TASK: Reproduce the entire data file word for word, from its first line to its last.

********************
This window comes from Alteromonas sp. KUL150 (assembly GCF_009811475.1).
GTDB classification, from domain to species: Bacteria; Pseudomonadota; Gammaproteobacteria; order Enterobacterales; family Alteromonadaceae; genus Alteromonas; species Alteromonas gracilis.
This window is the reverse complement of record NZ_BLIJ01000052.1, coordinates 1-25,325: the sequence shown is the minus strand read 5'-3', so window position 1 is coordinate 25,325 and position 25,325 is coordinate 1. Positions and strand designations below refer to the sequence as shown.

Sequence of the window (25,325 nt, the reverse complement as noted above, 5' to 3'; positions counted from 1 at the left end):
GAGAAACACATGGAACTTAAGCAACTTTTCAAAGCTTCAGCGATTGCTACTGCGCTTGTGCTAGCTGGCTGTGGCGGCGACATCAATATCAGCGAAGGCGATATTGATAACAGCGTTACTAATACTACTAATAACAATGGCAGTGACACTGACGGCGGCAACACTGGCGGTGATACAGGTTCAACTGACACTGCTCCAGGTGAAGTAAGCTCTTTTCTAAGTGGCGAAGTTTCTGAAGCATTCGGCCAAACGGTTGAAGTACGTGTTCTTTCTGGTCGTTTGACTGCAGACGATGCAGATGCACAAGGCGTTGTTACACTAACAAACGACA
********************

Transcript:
This window comes from Alteromonas sp. KUL150 (assembly GCF_009811475.1).
GTDB classification, from domain to species: Bacteria; Pseudomonadota; Gammaproteobacteria; order Enterobacterales; family Alteromonadaceae; genus Alteromonas; species Alteromonas gracilis.
This window is the reverse complement of record NZ_BLIJ01000052.1, coordinates 1-25,325: the sequence shown is the minus strand read 5'-3', so window position 1 is coordinate 25,325 and position 25,325 is coordinate 1. Positions and strand designations below refer to the sequence as shown.

Sequence of the window (25,325 nt, the reverse complement as noted above, 5' to 3'; positions counted from 1 at the left end):
GAGAAACACATGGAACTTAAGCAACTTTTCAAAGCTTCAGCGATTGCTACTGCGCTTGTGCTAGCTGGCTGTGGCGGCGACATCAATATCAGCGAAGGCGATATTGATAACAGCGTTACTAATACTACTAATAACAATGGCAGTGACACTGACGGCGGCAACACTGGCGGTGATACAGGTTCAACTGACACTGCTCCAGGTGAAGTAAGCTCTTTTCTAAGTGGCGAAGTTTCTGAAGCATTCGGCCAAACGGTTGAAGTACGTGTTCTTTCTGGTCGTTTGACTGCAGACGATGCAGATGCACAAGGCGTTGTTACACTAACAAACGACA